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IGF 2020 Second Open Consultations and MAG Meeting - RIPE NCC

The following are the outputs of the captioning taken during an IGF virtual intervention. Although it is largely accurate, in some cases it may be incomplete or inaccurate due to inaudible passages or transcription errors. It is posted as an aid, but should not be treated as an authoritative record. 

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 >>CHRIS BUCKRIDGE:  Hello, this is Chris Buckridge, head of External Relations for the RIPE NCC, Regional Internet Registry for Europe, Middle East, and parts of Central Asia, and secretariat to RIPE, the open community of people with an interest in IP address networks in our service region.  
 We find ourselves preparing for this year's IGF under circumstances unlike any that we faced before.  And while we're mindful of the tragedy and challenge created by this COVID-19 crisis, both health related and economic, it also presents us with an important opportunity to consider the role and the importance of the Internet.  If it wasn't clear before, it's now apparent to all just how essential the Internet is to the functioning of our societies.  And that places even more urgency and significance on our efforts to evolve and implement effective Internet governance structures and processes.
 Like so many others, the RIPE NCC has faced challenges created by the measures imposed to restrict the spread of COVID-19.  With our staff of just over 150 working from their homes in Amsterdam, Dubai, and elsewhere across our service region, we've relied on the connection of the Internet to ensure that our work, including registry services, our training and engagement activities, has gone on largely unaffected.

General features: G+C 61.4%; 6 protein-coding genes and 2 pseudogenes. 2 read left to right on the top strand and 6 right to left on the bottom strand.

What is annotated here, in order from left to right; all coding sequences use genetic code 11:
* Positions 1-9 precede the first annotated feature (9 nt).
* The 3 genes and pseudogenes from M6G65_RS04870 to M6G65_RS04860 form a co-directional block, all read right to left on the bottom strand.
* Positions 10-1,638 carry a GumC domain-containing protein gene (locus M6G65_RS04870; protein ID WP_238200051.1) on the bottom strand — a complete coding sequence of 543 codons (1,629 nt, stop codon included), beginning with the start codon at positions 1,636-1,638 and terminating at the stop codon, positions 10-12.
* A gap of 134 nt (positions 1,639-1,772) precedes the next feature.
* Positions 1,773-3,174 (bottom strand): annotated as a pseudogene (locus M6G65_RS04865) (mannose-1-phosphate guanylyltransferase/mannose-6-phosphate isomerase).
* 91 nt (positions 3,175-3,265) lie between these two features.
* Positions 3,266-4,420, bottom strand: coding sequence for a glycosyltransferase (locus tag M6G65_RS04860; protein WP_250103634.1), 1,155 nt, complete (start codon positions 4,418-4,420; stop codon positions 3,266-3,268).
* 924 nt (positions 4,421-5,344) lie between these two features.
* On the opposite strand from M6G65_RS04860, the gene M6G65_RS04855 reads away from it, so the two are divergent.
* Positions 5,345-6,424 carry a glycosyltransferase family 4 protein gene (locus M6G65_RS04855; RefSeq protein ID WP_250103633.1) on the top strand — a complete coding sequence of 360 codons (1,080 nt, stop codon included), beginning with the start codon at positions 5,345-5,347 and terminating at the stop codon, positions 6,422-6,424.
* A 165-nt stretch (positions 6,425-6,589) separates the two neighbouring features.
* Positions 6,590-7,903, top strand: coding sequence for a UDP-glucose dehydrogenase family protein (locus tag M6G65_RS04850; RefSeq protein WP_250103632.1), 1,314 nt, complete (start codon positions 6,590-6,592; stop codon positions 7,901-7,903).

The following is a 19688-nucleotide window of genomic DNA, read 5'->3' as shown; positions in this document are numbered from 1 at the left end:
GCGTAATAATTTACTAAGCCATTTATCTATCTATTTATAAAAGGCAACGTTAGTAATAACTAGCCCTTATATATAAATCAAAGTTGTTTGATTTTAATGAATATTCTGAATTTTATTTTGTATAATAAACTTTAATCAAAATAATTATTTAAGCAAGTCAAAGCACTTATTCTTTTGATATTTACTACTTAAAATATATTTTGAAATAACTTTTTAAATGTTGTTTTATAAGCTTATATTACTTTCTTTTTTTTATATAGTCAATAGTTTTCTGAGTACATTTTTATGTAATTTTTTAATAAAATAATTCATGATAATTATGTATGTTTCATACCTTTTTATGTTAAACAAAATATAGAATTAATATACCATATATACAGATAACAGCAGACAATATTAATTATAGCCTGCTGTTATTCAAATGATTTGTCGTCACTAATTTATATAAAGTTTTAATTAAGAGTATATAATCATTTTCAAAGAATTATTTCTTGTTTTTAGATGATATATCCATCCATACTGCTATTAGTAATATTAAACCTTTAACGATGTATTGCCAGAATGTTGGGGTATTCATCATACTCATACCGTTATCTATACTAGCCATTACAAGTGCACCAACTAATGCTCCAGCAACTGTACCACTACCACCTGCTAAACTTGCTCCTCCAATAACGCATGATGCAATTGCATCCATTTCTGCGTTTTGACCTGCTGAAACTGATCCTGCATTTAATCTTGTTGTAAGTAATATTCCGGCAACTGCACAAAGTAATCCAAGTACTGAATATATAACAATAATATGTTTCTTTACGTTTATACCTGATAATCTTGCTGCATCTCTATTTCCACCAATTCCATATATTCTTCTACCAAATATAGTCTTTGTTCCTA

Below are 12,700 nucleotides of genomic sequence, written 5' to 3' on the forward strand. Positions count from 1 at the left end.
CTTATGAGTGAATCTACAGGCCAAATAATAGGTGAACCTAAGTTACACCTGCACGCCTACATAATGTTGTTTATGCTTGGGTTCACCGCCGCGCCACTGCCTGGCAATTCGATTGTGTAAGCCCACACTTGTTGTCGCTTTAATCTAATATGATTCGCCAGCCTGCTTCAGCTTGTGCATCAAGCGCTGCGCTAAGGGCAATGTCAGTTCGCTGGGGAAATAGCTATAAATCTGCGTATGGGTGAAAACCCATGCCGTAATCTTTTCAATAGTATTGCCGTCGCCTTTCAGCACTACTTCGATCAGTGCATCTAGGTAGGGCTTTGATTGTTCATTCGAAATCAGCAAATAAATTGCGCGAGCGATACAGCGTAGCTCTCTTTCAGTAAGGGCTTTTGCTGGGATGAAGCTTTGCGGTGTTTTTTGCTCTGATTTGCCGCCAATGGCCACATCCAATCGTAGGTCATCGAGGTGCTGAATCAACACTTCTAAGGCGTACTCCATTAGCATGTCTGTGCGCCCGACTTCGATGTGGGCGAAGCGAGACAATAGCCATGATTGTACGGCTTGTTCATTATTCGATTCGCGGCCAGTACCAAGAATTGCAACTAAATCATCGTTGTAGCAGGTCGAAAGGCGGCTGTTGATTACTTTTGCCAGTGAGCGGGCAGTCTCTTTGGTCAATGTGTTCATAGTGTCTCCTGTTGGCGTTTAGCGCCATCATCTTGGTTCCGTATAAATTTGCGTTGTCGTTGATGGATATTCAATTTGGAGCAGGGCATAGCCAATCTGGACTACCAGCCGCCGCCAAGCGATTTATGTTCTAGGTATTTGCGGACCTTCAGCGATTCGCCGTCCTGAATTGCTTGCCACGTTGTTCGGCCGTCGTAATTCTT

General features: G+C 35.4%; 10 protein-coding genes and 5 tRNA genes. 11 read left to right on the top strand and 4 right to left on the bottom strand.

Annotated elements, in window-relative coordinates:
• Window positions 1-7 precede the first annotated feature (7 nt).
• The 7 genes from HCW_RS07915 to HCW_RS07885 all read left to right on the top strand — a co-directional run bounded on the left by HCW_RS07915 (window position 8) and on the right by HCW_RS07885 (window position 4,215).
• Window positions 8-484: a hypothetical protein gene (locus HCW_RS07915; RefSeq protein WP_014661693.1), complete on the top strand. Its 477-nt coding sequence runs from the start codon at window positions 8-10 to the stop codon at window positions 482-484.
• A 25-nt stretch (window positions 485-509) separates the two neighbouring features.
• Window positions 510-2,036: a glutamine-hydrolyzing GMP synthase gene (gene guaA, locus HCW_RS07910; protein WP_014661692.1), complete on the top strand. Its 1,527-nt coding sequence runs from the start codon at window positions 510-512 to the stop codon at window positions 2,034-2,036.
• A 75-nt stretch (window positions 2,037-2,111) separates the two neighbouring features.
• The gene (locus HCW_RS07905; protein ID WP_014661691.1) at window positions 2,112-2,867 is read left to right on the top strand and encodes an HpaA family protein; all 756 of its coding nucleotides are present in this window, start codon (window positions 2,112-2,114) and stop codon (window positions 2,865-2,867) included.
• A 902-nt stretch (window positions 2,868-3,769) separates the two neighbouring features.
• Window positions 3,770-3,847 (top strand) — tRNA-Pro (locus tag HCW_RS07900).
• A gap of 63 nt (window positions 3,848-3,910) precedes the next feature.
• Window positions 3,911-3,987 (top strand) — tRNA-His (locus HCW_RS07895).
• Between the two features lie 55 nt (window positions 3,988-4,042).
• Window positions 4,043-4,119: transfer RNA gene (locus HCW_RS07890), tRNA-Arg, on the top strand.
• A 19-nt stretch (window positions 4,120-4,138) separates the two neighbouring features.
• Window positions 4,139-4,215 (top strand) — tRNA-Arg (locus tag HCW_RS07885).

Working closely with the RIPE community, we also held the first fully virtual RIPE meeting, RIPE 80, which took place in May and attracted more than 2,000 registrants and more than a thousand participants participating on each of its four days.
 We've transitioned our engagement with RIPE NCC members and the broader community to a range of online events, from technical training courses to RIPE working group meetings to informational lunchtime sessions.
 The potential for such remote events in allowing many more people to participate is self-evident.  The need to embrace and innovate with online events driven by the COVID-19-related restrictions, has led to vastly improved remote conference experiences for many users in just the last few months.  As we go into this IGF Open Consultation and the MAG meetings that will follow, this is an important point to keep in mind.
 Whether this year's IGF event can proceed in person or can only take place remotely, there are lessons that all of us are learning during this period about what is possible in a remote format and how we can elevate the experience of those not physically in the room.  Those less sense mustn't be forgotten as the possibility of international travel opens up again.  The inclusivity and legitimacy of our multistakeholder approach to Internet governance depends on that.
 It's also important for all of us to be aware that now more than ever the world is looking to the IGF and all its stakeholders for direction and leadership.  At what was already a milestone moment in the evolution of the IGF and global Internet governance with the release of the Secretary-General's Roadmap for Digital Cooperation, the COVID-19 crisis has thrown a blinding spotlight onto the Internet and its role in our society.  That spotlight has brought some key issues to the fore including the security of our networks and platforms, the safety of users online, and the different measures that stakeholders can take to ensure broader access to the Internet.
 After 15 years, the IGF is an institution well prepared to help us come to greater understanding of the ways this which the Internet is being used, the risks inherent in that use, and the different approaches, whether through policy or technology, that can help us face those risks and, at the same time, ensure that everyone can benefit from what the Internet has to offer.
 Ensuring that future Internet governance efforts build on that model of the IGF and that it's funded adequately and sustainably must be a priority. 
 The RIPE NCC is happy to be an active participant in the global IGF and to the network of regional and local Internet governance discussions that make up this ecosystem.  We're looking forward to IGF 2020, to sharing insights and analysis from our staff and the RIPE community, and to helping steer the ongoing evolution of global Internet governance processes.

Contact Information

United Nations
Secretariat of the Internet Governance Forum (IGF)

Villa Le Bocage
Palais des Nations,
CH-1211 Geneva 10
Switzerland

igf [at] un [dot] org
+41 (0) 229 173 411